Someone asked on a C# DL "How do I create an immutable type"

The answer was obviously by creating a type in which you don't allow writeable fields or properties or have methods that change the state of the type. However, the questions started revolving around how System.String have methods to update the string but in reality it creates a new instance. All of this is really simple to achieve.

Lets think of an Employee immutable class, where the class has a Name and Salary property and allows an increment to be made to the Salary. However, since Employee is immutable the Increment results in a new instance of the class to be created with an incremented Salary.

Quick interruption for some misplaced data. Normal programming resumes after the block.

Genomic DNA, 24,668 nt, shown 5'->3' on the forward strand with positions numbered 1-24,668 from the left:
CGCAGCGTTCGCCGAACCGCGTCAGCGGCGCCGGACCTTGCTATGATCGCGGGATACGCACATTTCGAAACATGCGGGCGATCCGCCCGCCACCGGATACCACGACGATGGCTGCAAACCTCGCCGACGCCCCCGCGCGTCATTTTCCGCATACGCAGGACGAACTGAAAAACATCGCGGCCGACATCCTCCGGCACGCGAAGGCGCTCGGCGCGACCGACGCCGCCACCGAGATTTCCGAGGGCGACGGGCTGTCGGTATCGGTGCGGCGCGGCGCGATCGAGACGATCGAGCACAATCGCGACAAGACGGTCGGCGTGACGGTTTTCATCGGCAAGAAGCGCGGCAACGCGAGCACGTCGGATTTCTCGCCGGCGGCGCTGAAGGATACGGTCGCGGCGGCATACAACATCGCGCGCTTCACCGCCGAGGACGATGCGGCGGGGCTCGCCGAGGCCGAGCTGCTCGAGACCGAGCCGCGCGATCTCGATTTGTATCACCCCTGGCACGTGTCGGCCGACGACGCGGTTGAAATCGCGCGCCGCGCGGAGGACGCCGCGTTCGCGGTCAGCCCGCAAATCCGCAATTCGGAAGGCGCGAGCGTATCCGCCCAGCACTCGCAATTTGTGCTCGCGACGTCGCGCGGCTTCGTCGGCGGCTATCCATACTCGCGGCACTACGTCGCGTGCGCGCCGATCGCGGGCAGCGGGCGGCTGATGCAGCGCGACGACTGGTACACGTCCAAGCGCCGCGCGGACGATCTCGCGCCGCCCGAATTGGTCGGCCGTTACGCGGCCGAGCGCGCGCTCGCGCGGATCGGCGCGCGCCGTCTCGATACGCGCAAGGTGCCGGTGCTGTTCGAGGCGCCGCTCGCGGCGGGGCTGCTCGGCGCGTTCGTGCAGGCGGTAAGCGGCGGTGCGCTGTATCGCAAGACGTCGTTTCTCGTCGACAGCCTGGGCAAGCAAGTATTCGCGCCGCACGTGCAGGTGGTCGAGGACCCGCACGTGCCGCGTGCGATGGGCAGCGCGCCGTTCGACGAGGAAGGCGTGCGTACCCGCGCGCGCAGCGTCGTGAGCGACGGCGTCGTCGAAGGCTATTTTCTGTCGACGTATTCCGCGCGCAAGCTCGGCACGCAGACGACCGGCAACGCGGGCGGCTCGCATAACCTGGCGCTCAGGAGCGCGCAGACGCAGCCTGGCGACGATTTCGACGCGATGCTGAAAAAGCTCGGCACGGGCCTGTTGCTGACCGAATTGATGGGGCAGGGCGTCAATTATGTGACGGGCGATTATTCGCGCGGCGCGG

class Employee
{
    public Employee(string name, uint salary)
    {
        this.name = name;
        this.salary = salary;
    }

    public Employee Increment(uint delta)
    {
        // A new instance is created
        return new Employee (this.Name, this.Salary + delta);
    }

    readonly string name;
    public string Name { get { return name; }}

    readonly uint salary;
    public uint Salary { get { return salary; }}
}

In the code above there is no field and the properties are get only. So there is no possibility of making state changes with these. The Increment method creates a new instance of the class with the increment without touching the class on which it is called. All of this makes Employee an immutable type.